There are a number of myths regarding drug and alcohol addiction. Definitions used to describe addicts are often not reliable and in many cases, these definitions are self-imposed. Someone may consider himself a drug addict simply because others have told him that he is one. In order to determine if someone really is addicted to any substance, there are contributing factors that must be considered.
Often, when someone drinks because of work related stress, marriage problems or any other life issues, others automatically define him as an alcoholic. When someone takes prescription drugs for a chronic illness and they continue those prescriptions for several years, others may feel that he is a drug addict. It is essential to understand that not all beliefs about drug and alcohol addiction are actually true.
Most of these myths were created in an attempt to scare children and teenagers away from drug and alcohol use. Unfortunately, even the scariest of myths do not deter some children from becoming addicted. What the myths have done however, is to make it virtually impossible for a recovering addict to live any semblance of a normal life once they have beaten their addiction. Addiction itself can be very difficult to overcome and until society realizes that it is an illness that requires treatment and begins to look upon addicts in a different light, these myths are likely to continue.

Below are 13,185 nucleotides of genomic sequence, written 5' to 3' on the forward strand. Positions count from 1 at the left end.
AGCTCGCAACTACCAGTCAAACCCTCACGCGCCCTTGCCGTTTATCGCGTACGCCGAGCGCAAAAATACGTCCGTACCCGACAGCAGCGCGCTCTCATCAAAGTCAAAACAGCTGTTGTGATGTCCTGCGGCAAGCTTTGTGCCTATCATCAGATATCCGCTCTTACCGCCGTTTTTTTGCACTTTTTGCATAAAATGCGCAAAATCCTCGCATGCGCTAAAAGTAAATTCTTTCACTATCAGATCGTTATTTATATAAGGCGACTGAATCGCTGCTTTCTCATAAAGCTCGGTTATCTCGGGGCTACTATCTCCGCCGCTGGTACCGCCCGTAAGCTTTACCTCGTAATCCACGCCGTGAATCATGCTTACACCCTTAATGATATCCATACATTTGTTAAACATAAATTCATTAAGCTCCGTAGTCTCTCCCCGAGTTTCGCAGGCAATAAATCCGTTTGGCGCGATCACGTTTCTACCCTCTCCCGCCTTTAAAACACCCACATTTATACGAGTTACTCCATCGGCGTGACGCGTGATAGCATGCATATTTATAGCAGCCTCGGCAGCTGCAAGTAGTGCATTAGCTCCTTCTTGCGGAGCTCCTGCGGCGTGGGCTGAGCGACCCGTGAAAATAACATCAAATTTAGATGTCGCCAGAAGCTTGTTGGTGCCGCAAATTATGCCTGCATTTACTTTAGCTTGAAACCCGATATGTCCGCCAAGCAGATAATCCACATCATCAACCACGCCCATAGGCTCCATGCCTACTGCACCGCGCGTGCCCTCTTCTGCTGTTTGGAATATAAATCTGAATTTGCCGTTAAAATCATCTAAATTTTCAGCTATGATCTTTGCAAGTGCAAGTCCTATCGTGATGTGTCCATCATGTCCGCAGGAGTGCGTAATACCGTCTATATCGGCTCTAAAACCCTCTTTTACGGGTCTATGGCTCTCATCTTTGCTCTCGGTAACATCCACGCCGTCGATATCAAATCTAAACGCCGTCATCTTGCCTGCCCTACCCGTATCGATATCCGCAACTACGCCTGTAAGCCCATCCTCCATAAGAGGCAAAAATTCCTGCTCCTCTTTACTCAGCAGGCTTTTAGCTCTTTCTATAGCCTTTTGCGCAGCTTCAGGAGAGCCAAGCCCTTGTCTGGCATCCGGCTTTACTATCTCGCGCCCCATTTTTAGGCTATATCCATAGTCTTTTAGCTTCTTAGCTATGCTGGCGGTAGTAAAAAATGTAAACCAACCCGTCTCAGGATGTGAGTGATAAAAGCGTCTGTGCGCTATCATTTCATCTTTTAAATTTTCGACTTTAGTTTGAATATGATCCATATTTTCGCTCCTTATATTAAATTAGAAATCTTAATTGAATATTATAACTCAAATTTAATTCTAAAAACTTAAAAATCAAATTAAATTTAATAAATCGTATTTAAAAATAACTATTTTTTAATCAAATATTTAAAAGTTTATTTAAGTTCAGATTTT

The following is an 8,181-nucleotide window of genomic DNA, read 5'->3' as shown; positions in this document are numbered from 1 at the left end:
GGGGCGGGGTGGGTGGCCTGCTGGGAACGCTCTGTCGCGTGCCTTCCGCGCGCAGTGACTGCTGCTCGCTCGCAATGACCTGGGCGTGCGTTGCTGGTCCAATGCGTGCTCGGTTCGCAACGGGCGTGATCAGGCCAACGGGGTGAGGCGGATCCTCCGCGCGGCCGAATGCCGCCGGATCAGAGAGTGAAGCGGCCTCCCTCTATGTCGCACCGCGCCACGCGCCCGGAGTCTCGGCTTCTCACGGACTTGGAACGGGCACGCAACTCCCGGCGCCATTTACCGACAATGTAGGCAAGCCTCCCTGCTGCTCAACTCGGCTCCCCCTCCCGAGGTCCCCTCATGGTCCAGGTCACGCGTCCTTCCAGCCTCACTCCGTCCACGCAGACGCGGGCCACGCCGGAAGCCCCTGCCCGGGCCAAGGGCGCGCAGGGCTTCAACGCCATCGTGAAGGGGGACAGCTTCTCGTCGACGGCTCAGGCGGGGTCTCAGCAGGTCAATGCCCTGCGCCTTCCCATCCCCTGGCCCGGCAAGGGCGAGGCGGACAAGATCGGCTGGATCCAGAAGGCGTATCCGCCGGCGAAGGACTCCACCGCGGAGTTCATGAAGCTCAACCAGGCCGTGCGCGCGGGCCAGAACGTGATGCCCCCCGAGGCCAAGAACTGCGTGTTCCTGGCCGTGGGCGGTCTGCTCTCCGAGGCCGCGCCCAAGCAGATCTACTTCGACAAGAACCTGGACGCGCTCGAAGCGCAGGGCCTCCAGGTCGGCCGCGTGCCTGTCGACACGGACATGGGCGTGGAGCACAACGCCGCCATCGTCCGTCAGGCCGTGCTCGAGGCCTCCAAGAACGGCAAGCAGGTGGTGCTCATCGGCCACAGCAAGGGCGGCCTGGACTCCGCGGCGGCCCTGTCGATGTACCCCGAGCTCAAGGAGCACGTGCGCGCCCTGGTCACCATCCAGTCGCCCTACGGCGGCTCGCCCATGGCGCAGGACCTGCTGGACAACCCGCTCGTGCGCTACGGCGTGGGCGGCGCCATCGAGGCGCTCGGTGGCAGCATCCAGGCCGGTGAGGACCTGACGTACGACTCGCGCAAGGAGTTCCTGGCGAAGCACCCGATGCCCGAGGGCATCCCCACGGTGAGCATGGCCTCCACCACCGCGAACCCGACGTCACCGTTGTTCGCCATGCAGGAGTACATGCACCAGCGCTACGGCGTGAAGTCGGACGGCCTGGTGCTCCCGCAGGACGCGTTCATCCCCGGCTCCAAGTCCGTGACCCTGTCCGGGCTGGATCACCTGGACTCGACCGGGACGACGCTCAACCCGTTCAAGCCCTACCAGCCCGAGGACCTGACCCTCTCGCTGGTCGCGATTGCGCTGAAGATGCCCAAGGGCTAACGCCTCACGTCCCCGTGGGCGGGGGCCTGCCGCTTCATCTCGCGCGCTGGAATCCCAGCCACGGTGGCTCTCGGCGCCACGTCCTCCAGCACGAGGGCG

One of the main myths that continues to circulate is that an addiction gene makes certain people more prone to addiction. There is not actually a gene in anyone’s DNA that will make him or her an addict in the future. Even children who are raised by two addicts can live a perfectly normal life without any sort of addiction. Research does show that about half of all addictions are attributable to genes but that leaves another 50 percent of addicts that become addicts because of other contributing factors. It is essential to understand that not everyone who has addiction in their family is going to become an addict. This myth simply makes some people who are addicted feel that there is no hope for them because they have a gene that predisposes them to addiction and makes it impossible to overcome. This is simply not true.